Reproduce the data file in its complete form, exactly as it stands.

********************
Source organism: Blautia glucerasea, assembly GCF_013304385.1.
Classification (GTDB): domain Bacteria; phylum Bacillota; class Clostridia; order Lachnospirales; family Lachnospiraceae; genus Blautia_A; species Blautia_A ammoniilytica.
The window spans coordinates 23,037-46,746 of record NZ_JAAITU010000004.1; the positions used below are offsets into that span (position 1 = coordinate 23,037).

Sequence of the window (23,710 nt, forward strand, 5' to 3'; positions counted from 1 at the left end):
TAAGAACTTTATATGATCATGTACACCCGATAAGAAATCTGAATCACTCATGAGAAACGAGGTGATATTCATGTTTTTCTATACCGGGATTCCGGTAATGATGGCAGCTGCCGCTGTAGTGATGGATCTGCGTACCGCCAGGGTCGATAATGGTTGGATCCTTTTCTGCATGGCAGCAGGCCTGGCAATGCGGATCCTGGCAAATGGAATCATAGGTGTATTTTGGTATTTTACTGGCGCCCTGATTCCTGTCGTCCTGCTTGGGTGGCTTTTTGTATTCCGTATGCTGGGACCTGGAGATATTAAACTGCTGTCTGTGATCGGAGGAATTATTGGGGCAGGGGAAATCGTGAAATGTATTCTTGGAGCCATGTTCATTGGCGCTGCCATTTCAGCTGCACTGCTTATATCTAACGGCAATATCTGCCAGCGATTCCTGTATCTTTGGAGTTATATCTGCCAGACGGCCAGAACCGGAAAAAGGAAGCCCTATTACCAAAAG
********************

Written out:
Source organism: Blautia glucerasea, assembly GCF_013304385.1.
Classification (GTDB): domain Bacteria; phylum Bacillota; class Clostridia; order Lachnospirales; family Lachnospiraceae; genus Blautia_A; species Blautia_A ammoniilytica.
The window spans coordinates 23,037-46,746 of record NZ_JAAITU010000004.1; the positions used below are offsets into that span (position 1 = coordinate 23,037).

Sequence of the window (23,710 nt, forward strand, 5' to 3'; positions counted from 1 at the left end):
TAAGAACTTTATATGATCATGTACACCCGATAAGAAATCTGAATCACTCATGAGAAACGAGGTGATATTCATGTTTTTCTATACCGGGATTCCGGTAATGATGGCAGCTGCCGCTGTAGTGATGGATCTGCGTACCGCCAGGGTCGATAATGGTTGGATCCTTTTCTGCATGGCAGCAGGCCTGGCAATGCGGATCCTGGCAAATGGAATCATAGGTGTATTTTGGTATTTTACTGGCGCCCTGATTCCTGTCGTCCTGCTTGGGTGGCTTTTTGTATTCCGTATGCTGGGACCTGGAGATATTAAACTGCTGTCTGTGATCGGAGGAATTATTGGGGCAGGGGAAATCGTGAAATGTATTCTTGGAGCCATGTTCATTGGCGCTGCCATTTCAGCTGCACTGCTTATATCTAACGGCAATATCTGCCAGCGATTCCTGTATCTTTGGAGTTATATCTGCCAGACGGCCAGAACCGGAAAAAGGAAGCCCTATTACCAAAAG